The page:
When city hall has refused to give permission for rallies to happen, their justifications have tended to strain credibility. Doing their due diligence, Zhanadilova and Tleubayeva one time went to inspect the three Almaty locations where demonstrations are sometimes allowed to take place – except, it seems, when they are the ones asking.
“One of the locations was supposedly under repair, but all we saw was a twisted hose lying in the middle of the square behind the Sary-Arka cinema. On Valikhanov Square, there was supposed to be a cultural event, be we went there after 6 p.m. on August 20 and there was nobody there. And there was also no cultural event in the Gandhi Park at 4 p.m. In the morning, there were about seven or eight students with an amplifier. Apparently, that was a mass cultural event, according to the city hall,” Zhanadilova said.
Yevgeny Zhovtis, a lawyer and rights campaigner who was involved in the working group assembled to offer insights on the 2020 demonstration law, said at the time that the authorities appeared to be drawing inspiration from unhealthy international models.
“They are using the experience of countries such as Russia or Singapore. But the experience of these countries is not only not the best global practice, but they have also been heavily criticized by the international community,” Zhovtis told RFE/RL’s Kazakhstan service in April 2020, shortly after abandoning the working group in dismay. “Russia has lost cases in the European Court of Human Rights because its legislation on peaceful assemblies, and especially its law enforcement practices, are contrary to the Convention for the Protection of Human Rights and Fundamental Freedoms, which it has ratified.”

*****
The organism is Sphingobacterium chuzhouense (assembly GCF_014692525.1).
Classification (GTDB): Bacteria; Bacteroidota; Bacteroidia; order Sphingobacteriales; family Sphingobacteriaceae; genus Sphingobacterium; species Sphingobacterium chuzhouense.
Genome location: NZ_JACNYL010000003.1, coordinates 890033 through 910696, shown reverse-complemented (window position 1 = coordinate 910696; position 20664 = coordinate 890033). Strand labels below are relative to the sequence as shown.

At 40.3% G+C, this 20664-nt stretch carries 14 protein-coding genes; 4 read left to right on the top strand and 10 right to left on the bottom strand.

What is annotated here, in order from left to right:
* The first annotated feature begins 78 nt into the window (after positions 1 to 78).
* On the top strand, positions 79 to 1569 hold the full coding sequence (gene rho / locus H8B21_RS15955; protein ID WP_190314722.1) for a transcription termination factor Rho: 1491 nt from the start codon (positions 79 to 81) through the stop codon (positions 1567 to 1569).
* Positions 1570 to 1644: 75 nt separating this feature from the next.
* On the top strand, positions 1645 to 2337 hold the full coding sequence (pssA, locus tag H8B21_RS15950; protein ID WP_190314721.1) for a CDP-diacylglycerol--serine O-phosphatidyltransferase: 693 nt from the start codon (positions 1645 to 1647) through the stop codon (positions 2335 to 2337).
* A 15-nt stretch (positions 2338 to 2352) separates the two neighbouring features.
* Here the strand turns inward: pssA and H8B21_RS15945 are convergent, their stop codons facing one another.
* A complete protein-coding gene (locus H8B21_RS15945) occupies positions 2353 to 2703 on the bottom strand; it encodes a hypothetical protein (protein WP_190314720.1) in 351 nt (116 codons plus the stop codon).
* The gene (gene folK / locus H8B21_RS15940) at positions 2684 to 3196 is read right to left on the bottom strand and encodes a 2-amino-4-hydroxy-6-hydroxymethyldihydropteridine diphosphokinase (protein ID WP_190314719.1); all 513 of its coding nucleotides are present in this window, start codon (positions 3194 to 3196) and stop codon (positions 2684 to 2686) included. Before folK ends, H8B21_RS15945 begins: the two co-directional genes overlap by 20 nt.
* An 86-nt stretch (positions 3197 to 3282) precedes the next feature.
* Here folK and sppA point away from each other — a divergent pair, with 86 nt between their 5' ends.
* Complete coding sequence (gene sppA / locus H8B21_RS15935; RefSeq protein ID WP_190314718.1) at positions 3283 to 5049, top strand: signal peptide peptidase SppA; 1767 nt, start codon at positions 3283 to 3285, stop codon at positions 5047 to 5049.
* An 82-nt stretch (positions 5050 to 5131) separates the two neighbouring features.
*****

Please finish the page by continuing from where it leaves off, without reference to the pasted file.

Events at the start of this year seem to have intensified the anxieties of the authorities around mass gatherings. A small demonstration in western Kazakhstan over rising fuel prices after New Year quickly escalated into large protests around the country. None was bigger than the one in Almaty. Riot police reacted aggressively, precipitating ugly clashes. Later, a rowdier element stepped into the fray, further escalating the violence. Authorities would go on to claim this was an attempted coup.
Three days before the November 20 election, the National Security Committee, or KNB, issued a statement to claim that a “criminal group” was planning to mount mass riots on the day of the vote in order to finish the work allegedly started in January. The KNB produced a video, complete with a dramatic soundtrack, with images of Molotov cocktails and guns they said were to be used during the planned unrest.
None of the claims in the video statement are possible to verify and whatever trials do take place will, if precedent is a guide, be secretive and perfunctory. Government critics would argue that claims of mysterious plots are merely a pretext to suffocate opposition activism.
At present, it is not only mass rallies that worry the government. Even one-person pickets draw immediate suspicion.
At the end of October, activist Bekbolat Utebayev mounted one such solitary stand in the northern city of Uralsk to demand more political reforms. It was not long before he was approached by two representatives of the local authorities to tell him his actions were in violation of the law.
In the summer, Almaty-based IT engineer and activist Daniyar Supiyev performed a similar feat. In his case it was to complain about the election observation rules. He was detained and fined 153,000 tenge ($330).